Top Rated National® Puppy Finder


Getting to Know the Great Pyrenees!

Sara Ochoa

By Dr. Sara Ochoa

Pyrenees, pronounced p-ruh-nees, are a most fascinating dog breed!

They are more commonly called by their nicknames Pyrs.

There is so much to learn about these gentle giants, and you will fall in love with their regal looks and bubbly personality.

Despite their intimidating exterior, on the inside Pyrs are big ole softies!

The great in their name not only refers to their respectable size and looks but also their fun and sweet personality!


If you are curious about any of the following things: their appearance and how to keep it up, if you will mesh with their personality, what kind of training and exercise they require, where they came from, or how to get one; then you are in the right place!

All of these questions will be covered along with anything else you may think of.

So if you are eager to learn more about your potential new pet, the Great Pyrenees, then let’s get started!



Great Pyrenees

This breed has perhaps one of the most distinctive looks of many breeds!

Each and every Pyr has a thick and fluffy solid white coat.

Occasionally, they possess some beautiful colored markings of tan, reddish-brown, or gray.

The white coat and huge frame are what make them so unmistakable!


Aside from this, Pyrs measure around 32 inches at the shoulder and weigh in at a whopping 100 pounds & up.

One would imagine at this size, Pyrs would be rather clumsy or slow.

Quite the opposite, the Great Pyrenees move with grace and speed when a situation calls for it.


Pyrs are built very muscular with their thick, short neck, deep chests, and agile legs.

Their sweetness is apparent in their small, dark eyes and wagging tails.

While the Great Pyrenees’ majestic look is attractive in itself, guaranteed their personality is what will draw you in!



Great Pyrenees

The Great Pyrenees’ personality is the opposite of their imposing looks.

Inside these powerful Pyrs are giant teddy bears who love cuddles and quiet, quality time with their humans. Lovey-dovey would not be an exaggeration for these dogs!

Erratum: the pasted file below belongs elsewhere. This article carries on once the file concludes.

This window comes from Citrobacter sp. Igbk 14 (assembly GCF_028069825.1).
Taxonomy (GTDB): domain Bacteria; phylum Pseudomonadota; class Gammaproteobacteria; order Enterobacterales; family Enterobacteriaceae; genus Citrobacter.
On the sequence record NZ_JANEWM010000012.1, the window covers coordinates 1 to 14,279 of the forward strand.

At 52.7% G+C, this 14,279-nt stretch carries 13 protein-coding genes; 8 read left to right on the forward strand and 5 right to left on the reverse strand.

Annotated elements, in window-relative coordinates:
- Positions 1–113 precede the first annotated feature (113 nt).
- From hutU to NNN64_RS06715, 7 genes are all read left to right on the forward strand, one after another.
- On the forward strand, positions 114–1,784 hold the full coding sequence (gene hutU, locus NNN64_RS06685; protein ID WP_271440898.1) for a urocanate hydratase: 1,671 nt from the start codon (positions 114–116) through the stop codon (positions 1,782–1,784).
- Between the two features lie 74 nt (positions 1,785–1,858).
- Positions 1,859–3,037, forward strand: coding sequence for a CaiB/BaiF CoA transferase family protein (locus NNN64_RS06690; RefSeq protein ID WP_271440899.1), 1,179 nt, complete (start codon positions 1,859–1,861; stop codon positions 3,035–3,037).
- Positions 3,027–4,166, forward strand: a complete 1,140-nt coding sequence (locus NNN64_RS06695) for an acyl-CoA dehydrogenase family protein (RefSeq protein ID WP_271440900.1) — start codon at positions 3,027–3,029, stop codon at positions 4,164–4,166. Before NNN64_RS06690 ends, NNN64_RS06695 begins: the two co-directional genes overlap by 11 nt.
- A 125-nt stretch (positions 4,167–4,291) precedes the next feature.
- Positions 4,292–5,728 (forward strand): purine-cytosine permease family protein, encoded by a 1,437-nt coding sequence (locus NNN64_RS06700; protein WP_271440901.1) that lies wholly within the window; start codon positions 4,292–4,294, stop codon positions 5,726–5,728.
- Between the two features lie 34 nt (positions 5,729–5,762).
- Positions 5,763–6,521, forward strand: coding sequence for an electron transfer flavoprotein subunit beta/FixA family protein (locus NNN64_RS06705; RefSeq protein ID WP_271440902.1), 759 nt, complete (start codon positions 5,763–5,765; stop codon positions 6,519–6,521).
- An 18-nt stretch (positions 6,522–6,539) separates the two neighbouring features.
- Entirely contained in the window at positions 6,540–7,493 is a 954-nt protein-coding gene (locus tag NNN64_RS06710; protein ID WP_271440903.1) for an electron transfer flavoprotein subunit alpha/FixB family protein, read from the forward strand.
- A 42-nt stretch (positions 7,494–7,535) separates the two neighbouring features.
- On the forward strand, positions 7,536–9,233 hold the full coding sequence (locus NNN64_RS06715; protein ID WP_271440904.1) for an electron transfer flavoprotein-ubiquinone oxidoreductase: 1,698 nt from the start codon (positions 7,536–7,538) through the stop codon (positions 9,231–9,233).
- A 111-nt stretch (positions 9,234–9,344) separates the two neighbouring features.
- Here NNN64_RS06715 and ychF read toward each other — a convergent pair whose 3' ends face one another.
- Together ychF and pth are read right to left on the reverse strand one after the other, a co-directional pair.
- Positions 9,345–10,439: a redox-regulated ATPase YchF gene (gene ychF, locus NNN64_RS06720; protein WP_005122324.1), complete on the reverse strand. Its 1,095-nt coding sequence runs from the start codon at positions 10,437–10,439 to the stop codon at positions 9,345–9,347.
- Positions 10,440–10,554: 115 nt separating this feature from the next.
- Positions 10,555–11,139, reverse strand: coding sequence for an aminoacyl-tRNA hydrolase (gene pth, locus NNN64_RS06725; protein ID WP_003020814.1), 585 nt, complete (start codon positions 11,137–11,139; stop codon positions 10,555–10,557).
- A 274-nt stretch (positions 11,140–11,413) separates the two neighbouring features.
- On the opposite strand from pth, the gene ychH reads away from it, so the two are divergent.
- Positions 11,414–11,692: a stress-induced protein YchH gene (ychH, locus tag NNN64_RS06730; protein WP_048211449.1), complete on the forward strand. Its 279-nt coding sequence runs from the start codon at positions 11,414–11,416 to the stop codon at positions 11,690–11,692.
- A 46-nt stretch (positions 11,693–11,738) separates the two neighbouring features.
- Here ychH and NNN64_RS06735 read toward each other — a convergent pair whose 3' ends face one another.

In fact, Pyrs have an extremely relaxed aura, almost always calm and laid back.


The only time this would change is if a dangerous or potentially dangerous situation presented itself.

When this is the case, Pyrs leap into action in a second, always ready to defend their loved ones.

Great Pyrenees’ stature and strength mixed with their immense love for their owners make them the perfect guard dogs!


Pyrs’ fierce loyalty is especially expressed around children.

Not known for being aggressive without reason, Pyrs are still wary of strangers.

Pyrenees have an independent streak that requires some firm training to get through to them.

These unwavering companions will protect and trust you fully. 

However, training is necessary to ensure that you have a well-rounded and well-adjusted pup!

Training of this breed will be discussed in detail later.



Great Pyrenees

As you might expect with a breed this size, exercise is crucial to their well-being.

Their calm nature that was mentioned earlier still holds true even when it comes to playtime.

Given their upbringing as guard dogs, Pyrs tend to reserve their energy for chasing and compromising threats.


This means exercise doesn’t have to be complicated.

Being free to run in a fenced-in area is satisfactory for the Pyrenees.

Not only that but simply going for a daily walk with their owners is pure bliss for the Pyrs.

Allowing your Pyr to tag along with you through your day-to-day activities helps to build that owner-pet bond.

These doggos love attention and leaving them alone for long periods of time isn’t recommended.

Even though Pyrs don’t particularly need lots of exercise, time spent outside and being able to freely roam is as important for Pyrs as it is for any other breed.


Don’t let exercise become a chore but remember to keep it light and fun so it is enjoyable for both you and your pup!



Great Pyrenees

To the joy of their owners, Pyrs require very minimal grooming!